About this book
This book offers unique insights into how Adam Smith understood globalization, and examines how he incorporated his knowledge of the world and globalization into his classical political economy. Although Smith lived in society that was far from globalized, he experienced the beginning of globalization. Smith considered the most developed society the commercial society: the society that results from people meeting with strangers. Among Enlightenment thinkers, Smith was one of the most important figures with respect to interaction in the world, and it is through his lens that the authors view the impact of the mixing of diverse peoples.
Firstly, the book describes how Smith was influenced by information from around the world. Leaving eighteenth-century Europe, including Smith’s native Scotland, people travelled, traded, and immigrated to far-flung parts of the globe, sometimes writing books and pamphlets about their travels. Informed by these writers, Smith took into consideration the world beyond Europe and strangers with non-European backgrounds.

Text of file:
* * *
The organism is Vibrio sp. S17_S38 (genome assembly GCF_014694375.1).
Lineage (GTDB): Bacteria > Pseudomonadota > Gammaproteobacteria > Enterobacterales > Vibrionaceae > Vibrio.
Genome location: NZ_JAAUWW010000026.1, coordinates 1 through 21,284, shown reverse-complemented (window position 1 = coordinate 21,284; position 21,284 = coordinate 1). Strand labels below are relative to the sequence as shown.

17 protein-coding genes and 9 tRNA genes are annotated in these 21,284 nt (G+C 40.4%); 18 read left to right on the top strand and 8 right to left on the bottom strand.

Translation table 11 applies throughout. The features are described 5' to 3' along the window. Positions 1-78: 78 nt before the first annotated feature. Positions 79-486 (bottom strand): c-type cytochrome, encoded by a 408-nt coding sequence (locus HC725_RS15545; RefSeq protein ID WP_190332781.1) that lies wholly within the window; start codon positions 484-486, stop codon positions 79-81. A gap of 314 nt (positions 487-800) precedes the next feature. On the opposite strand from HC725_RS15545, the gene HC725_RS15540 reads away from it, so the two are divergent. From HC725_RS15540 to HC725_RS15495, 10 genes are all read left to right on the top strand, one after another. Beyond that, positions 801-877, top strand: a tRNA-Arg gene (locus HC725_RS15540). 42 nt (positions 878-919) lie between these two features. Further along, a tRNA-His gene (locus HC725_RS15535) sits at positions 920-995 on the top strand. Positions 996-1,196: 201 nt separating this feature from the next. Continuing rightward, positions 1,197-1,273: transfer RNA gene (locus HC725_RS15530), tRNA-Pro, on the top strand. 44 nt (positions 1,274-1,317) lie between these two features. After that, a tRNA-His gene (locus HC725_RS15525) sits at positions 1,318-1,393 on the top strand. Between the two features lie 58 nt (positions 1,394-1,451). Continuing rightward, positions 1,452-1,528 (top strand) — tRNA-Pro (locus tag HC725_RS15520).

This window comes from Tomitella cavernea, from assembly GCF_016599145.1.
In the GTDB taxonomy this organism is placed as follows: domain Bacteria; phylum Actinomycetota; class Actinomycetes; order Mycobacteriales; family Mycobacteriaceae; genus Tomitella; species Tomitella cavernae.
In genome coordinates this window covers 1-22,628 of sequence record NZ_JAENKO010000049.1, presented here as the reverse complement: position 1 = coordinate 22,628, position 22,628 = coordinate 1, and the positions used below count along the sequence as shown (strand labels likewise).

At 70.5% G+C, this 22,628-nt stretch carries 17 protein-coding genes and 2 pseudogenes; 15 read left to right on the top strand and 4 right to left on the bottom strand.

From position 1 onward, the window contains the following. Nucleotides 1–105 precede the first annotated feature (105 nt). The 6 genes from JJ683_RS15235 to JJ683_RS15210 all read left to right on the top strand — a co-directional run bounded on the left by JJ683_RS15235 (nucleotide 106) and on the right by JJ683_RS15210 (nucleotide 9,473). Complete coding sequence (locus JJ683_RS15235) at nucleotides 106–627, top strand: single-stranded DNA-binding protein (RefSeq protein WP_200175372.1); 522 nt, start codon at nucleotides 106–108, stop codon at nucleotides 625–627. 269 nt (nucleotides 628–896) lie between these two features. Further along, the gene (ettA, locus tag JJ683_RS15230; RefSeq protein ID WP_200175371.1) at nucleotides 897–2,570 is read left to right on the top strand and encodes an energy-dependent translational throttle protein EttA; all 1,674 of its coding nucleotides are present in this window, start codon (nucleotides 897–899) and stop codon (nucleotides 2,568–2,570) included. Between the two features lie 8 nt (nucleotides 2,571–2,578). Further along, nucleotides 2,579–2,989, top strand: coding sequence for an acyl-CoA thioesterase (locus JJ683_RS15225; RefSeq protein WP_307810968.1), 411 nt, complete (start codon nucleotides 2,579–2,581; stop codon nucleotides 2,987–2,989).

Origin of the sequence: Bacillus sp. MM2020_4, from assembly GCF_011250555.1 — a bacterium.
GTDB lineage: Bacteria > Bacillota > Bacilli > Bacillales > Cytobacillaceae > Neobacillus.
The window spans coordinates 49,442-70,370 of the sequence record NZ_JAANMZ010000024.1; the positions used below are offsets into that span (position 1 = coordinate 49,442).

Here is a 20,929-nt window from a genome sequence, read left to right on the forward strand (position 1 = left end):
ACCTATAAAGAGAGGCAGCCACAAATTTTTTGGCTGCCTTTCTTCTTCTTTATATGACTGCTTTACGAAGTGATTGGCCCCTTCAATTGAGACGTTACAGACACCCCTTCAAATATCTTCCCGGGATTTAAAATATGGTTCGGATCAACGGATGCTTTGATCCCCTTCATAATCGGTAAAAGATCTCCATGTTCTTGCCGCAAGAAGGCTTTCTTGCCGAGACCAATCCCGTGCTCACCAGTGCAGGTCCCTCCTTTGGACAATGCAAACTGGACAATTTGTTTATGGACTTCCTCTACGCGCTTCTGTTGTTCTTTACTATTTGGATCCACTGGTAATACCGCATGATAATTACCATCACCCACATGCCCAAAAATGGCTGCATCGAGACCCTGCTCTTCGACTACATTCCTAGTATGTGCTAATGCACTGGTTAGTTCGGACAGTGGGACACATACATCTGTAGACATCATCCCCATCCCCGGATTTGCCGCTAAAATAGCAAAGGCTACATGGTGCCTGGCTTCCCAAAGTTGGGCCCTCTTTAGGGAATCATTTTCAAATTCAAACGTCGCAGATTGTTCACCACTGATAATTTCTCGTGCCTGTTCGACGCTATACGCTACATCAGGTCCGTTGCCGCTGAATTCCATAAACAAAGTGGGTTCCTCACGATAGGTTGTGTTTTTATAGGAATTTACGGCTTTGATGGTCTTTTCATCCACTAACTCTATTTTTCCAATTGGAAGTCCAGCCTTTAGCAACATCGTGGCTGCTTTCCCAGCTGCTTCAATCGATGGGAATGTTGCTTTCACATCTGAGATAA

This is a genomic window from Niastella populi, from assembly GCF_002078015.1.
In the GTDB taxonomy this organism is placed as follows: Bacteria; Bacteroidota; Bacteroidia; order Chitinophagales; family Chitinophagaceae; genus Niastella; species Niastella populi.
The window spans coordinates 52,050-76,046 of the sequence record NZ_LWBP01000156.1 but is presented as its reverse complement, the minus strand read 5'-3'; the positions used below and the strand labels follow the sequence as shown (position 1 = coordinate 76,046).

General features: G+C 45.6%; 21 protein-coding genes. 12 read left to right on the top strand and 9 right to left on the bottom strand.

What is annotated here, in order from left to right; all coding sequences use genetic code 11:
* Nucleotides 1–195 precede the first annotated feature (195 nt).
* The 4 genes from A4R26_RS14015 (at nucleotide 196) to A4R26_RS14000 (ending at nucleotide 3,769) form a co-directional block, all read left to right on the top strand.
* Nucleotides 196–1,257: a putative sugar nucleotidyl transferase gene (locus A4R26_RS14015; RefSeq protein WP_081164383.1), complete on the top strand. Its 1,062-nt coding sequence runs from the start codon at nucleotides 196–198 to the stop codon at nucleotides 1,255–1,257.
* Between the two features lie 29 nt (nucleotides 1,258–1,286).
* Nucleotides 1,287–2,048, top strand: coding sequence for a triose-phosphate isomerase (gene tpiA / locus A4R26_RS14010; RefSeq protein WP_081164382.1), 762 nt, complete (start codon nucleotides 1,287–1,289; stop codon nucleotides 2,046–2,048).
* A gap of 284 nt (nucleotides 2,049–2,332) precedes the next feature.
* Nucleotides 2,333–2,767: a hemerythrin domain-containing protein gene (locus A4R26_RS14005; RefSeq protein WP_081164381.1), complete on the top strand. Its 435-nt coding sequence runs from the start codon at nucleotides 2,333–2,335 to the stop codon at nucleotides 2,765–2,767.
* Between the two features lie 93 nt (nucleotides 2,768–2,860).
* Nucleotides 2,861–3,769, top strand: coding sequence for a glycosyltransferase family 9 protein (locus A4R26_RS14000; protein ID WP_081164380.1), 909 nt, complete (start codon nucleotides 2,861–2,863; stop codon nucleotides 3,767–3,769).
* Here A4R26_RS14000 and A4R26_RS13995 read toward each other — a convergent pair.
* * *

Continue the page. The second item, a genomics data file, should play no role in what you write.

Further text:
Against that background, the book reinterprets Smith’s moral philosophy. In The Theory of Moral Sentiments, Smith developed his moral philosophy, in which he examined how people form opinions through their meetings with strangers. He researched how encounters with strangers created the sharing of social rules. As such, the book studies how Smith believed that people in dissimilar communities come to share common concepts of morality and justice.
Lastly, it provides an innovative reading of Smith’s political economy. In The Wealth of Nations, Smith established the market model of economic society. However, he saw the limitations of that model since it does not consider the impact of money on economy and international trade. He also recognized the limitations of his own equilibrium theory of market, the theory that is still influential today.